Student loans in Germany

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German universities are usually free for students (although many Federal States of Germany have introduced a student fee of up to 500 per semester since 2006[1]). Giving out student loans and grants is seen as a means to pave the way to higher education for children whose parents can't afford to fund their children's education otherwise. The federal law that regulates these student loans and grants is called "Bundesausbildungsförderungsgesetz" (Federal Training Assistance Act) or "BAföG" [ˈbaːfœk] for short, and the loans, grants, and combinations thereof are usually referred to simply as "BAföG" by students (as in "I'm getting BAföG"). Eligible groups include high school students, part-time and full-time university students, second path education students (i.e., those starting to study after having been in the workforce), and students of schools for professional training.

Eligibility dependent on parent income[edit]

The eligibility for student loans is (usually) dependent upon parent income, as parents are required by law to fund their children's education (including higher education), and therefore students could theoretically sue their parents for funds for their education (although this is rarely done for obvious reasons). For low-income families, BAföG loans take over when these obligations can not reasonably be met by parents.

BAföG-loans are usually given out half as zero interest loan (to be repaid only after the receiver exceeds a certain income level after graduation) and half as grant money to university students. High school students get the full amount as grant money if they are eligible. The current maximum amount per month (for a university student) is 585 euros (until Sep 2008, then 643 euros). This can be lowered gradually if student or parent income or student assets exceed certain amounts. Thus the amount paid out can be lower than the maximum amount and even loans of 1 euro per month are given out if the calculation returns that amount. Such low grants seem nonsensical at first, but they are usually accepted by students (loans can be refused by the student), because eligibility for a BAföG loan (even at the minimum of 10 euro per month) makes the student eligible for some other benefits like cut-rate telephone service or waiving of public television licence fees (which otherwise are paid by everyone who manages a household).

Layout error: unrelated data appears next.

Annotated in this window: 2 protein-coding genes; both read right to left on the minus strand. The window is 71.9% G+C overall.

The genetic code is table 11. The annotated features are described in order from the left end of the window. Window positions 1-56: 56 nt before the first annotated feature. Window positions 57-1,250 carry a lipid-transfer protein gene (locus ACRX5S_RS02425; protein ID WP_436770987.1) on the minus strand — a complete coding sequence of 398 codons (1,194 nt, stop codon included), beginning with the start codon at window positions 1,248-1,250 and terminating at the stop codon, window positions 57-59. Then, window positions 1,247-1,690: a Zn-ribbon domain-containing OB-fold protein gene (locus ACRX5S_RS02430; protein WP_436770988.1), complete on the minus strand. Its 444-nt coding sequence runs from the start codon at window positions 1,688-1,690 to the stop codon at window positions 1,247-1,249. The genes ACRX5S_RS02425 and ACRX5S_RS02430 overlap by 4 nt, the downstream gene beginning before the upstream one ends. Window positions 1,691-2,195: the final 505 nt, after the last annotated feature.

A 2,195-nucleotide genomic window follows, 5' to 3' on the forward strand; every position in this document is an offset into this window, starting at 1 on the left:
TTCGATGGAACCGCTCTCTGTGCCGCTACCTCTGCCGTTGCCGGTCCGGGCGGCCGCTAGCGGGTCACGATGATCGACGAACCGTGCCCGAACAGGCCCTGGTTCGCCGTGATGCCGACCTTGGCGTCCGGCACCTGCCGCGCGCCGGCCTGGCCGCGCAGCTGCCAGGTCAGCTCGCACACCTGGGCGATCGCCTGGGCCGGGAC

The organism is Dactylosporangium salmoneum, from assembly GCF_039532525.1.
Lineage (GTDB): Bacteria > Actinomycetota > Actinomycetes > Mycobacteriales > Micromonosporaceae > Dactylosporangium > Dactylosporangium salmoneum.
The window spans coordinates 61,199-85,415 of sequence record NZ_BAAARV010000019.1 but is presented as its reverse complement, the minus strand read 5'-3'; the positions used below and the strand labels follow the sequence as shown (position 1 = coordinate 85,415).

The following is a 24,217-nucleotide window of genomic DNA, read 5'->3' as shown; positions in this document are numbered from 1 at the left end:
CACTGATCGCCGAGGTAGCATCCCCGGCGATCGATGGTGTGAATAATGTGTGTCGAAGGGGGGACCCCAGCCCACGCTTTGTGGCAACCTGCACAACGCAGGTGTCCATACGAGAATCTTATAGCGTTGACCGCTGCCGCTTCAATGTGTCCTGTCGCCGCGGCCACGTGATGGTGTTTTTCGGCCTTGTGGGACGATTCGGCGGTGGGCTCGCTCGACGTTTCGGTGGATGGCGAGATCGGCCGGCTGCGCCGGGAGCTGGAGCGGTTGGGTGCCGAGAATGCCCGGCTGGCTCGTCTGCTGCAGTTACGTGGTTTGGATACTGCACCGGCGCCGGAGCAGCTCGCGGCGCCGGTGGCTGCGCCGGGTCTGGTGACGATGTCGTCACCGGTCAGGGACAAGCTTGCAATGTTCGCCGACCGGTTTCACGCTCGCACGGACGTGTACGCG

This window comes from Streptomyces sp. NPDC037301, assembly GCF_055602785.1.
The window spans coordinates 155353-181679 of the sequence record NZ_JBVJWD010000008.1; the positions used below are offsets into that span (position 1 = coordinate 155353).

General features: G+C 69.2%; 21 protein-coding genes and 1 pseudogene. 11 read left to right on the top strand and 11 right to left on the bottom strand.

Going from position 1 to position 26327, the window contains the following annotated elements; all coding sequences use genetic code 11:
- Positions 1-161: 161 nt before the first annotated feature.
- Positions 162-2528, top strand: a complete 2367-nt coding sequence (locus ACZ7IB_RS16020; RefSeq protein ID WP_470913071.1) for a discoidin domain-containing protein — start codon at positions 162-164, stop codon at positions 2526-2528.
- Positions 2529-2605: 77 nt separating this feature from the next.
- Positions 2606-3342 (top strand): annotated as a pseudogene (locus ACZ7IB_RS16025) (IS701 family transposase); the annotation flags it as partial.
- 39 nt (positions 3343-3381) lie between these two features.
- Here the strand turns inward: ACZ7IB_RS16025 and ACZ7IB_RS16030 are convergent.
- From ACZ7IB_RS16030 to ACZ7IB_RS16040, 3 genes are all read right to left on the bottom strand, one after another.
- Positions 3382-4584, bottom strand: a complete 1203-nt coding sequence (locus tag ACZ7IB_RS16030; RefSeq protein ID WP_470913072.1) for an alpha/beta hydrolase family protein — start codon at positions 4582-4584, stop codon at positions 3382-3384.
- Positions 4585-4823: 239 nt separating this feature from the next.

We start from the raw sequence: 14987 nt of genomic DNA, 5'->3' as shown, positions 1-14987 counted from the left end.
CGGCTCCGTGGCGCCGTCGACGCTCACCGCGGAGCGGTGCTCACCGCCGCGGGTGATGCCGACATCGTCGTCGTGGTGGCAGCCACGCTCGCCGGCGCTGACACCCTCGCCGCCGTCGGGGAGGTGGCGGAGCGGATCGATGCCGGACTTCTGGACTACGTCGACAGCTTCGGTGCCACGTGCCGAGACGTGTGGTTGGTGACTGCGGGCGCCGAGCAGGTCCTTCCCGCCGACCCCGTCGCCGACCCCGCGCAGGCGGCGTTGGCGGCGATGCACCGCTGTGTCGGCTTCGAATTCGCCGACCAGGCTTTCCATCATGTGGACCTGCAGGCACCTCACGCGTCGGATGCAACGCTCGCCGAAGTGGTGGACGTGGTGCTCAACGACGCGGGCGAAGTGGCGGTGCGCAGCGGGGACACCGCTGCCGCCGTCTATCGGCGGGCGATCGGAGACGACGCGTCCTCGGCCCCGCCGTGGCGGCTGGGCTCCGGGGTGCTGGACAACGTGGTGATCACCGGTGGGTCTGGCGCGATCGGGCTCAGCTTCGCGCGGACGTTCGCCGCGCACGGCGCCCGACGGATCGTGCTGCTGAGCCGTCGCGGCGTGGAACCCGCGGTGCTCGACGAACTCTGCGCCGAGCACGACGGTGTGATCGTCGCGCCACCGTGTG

Generally, BAföG loans are independent on student achievement or grades at least for two years. After that, a certain minimum grade level has to be met and proof of participation in required, but ungraded courses, needs to be provided to stay eligible. Change of field of study is allowed once during the first two years without becoming ineligible. For university studies, every field of study has predefined a maximum study duration (usually around five years), after which the student becomes ineligible for BAföG. Further funds can be granted as low-interest loan for another two years if certain criteria (like reasonable likelihood that the student will graduate during that time) are met.

To qualify for BAFöG, one must generally be a citizen or permanent resident of Germany and/or have lived in Germany for five consecutive years. There are some exceptions.[2]

Other than with BAföG you can also finance your studies with Bildungskredit from KfW, Bildungsfonds, or a Scholarship. However, in most cases to qualify for a private loan, one must have German citizenship, have EU citizenship and have resided in Germany for three consecutive years, or have graduated from a German secondary school.

Eligibility independent from parent income[edit]

In some cases, like most notably if the student has worked full-time for a number of years before returning to student status, BAföG eligibility is calculated independent from parent income, because parents' obligation to fund their children's education ends once the children enter the workforce full-time. In those cases, only student income and assets are consulted for BAföG eligibility and amount calculation.

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